You got a taste of it last year on Hard Knocks, when several fringe players were profiled, but, remember, this was before Ryan Tannehill had won the starting quarterback job — there was more uncertainty and first impressions were important, even for those whom you’d have expected to be a lock to start.
Now, with a big free-agent haul beginning to be integrated, things are beginning to heat up, and Darren Rizzi, the Dolphins’ special teams coordinator, recently sat down with The Finsiders to walk through the process of building a successful unit.
“The thing we do from day one is really explain to the rookies, hey, listen, this is going to potentially be your way onto the football team,” Rizzi said. “If you start, great go get ‘em. Chances are most rookies aren’t going to be a ‘starter’ at their position.”
Putting together a formidable unit presents bit of a catch-22 for Rizzi: He has to pick the right blend from a pool of players who have likely never played special teams before. At the Division 1 level, rosters are large enough that starters are typically spared from double duty, due in part to a fear Once you start to get a feel for the roster, you begin to look for guys that can be multiple. Which special teams players can potentially help out on offense or defense — and vice versa?
So there is a running dialogue, Rizzi said, with both Mike Sherman and Kevin Coyle at this time of year to start sketching out who may be a good fit.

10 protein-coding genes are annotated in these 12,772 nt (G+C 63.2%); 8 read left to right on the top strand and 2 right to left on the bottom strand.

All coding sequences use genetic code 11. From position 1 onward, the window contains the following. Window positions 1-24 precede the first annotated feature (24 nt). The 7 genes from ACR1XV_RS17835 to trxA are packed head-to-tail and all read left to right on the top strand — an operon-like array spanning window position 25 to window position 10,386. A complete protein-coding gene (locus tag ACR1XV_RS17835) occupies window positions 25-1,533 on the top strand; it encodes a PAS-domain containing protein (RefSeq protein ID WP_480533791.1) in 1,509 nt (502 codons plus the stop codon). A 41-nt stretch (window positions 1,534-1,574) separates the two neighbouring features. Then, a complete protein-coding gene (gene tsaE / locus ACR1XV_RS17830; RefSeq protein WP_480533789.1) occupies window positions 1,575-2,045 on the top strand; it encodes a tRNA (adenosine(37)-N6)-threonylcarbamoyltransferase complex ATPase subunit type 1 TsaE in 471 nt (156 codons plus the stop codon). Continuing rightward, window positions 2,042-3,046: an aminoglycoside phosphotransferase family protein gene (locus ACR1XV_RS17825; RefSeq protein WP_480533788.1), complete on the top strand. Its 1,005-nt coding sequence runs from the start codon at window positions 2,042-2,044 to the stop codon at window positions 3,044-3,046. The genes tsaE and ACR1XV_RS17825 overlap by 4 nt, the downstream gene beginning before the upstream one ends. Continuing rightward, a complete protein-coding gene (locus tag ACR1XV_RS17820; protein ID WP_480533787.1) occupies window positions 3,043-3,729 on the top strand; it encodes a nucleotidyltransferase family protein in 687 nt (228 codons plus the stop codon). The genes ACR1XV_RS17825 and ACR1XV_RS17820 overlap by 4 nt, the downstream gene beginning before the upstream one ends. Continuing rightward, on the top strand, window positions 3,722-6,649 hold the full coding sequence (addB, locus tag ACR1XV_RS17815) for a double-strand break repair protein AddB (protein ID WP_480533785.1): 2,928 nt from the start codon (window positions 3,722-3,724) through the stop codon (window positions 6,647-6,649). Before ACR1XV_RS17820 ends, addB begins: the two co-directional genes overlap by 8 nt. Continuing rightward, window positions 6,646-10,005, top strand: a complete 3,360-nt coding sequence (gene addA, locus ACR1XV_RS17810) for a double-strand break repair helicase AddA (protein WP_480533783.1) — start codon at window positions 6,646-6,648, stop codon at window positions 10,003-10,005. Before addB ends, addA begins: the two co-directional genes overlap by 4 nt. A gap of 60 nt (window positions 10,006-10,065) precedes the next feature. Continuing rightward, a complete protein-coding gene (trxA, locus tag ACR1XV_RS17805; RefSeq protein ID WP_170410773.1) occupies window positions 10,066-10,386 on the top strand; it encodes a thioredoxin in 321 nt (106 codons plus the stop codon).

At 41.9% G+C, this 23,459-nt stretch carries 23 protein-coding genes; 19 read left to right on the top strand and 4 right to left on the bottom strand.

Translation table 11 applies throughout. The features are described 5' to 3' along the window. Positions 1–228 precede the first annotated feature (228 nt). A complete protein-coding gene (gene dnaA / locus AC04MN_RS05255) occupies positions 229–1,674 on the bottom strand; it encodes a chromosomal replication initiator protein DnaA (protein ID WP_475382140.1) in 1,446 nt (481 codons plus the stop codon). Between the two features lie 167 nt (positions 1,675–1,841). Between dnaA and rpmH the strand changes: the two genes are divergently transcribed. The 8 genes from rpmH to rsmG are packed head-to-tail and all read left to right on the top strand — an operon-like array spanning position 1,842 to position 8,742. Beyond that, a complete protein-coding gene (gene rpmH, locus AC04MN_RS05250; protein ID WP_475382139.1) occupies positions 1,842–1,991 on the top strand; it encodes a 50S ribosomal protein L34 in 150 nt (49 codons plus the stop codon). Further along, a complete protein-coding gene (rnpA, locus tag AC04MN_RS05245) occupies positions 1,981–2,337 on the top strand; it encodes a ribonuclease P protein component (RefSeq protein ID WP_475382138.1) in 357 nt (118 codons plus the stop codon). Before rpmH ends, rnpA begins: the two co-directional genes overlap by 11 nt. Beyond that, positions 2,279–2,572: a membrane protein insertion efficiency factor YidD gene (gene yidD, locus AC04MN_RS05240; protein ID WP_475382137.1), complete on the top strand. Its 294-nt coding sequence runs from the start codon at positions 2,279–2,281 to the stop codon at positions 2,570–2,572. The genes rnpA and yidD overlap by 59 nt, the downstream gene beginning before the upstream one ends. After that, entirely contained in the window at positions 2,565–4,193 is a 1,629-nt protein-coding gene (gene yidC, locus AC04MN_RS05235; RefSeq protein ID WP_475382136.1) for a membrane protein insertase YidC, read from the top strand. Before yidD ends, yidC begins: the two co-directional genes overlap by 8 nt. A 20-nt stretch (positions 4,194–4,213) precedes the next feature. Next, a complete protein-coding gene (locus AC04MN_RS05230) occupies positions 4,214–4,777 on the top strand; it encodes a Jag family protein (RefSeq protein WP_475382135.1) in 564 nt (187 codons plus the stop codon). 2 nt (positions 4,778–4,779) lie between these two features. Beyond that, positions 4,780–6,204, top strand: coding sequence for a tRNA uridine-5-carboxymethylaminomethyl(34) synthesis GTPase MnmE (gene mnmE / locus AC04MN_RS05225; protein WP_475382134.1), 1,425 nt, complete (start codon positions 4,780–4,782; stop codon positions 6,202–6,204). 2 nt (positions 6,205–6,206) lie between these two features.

“Special teams, as you guys know, you can’t be one-dimensional; you have to wear a lot of hats,” Rizzi said. “You’ve got to be able to run down the field and make a tackle, and flip around the next time and block somebody. Sometimes those one-dimensional guys aren’t the guys you’re looking for. You’re really looking for a more well-rounded guy that can play what we call the four core teams.”
One of those malleable pieces, Marcus Thigpen, returns to the unit in 2013, perhaps even earning an expanded role on offense after a superb rookie season. A two-sport athlete in college — he also ran track — Thigpen caught on in the CFL, becoming the first player in league history to score a touchdown five different ways (kickoff return, punt return, missed field goal return, receiving, rushing). Once Dolphins coaches, including Rizzi, had a chance to work with him last summer, there was a sense that they had found a “diamond-in-the-rough type of player.”
A taste of NFL success has left Thigpen wanting more, and there is a mutual feeling that the best is yet to come.
“We still feel the ceiling is still high for him. He can still improve,” Rizzi said. But you sit back and look at this time of the year and he was in the top five both kick return average and punt return average, which for us is a great problem. We had a guy that was a quality guy last year but we feel can continue to improve.”
One of the summer’s most direct, one-on-one position battle will take place right under Rizzi’s watch. The Dolphins went against maintaining the status quo this offseason, bringing in Caleb Sturgis, the former Florida kicker, to compete with Dan Carpenter, the entrenched veteran.
“It’s going to be a very interesting battle,”said Rizzi, who helped conduct a nationwide search for a college kicker. “It’s the classic case of the young guy coming up and seeing if he can make the transition against a proven professional kicker. So we’re looking forward to the competition, for sure.”
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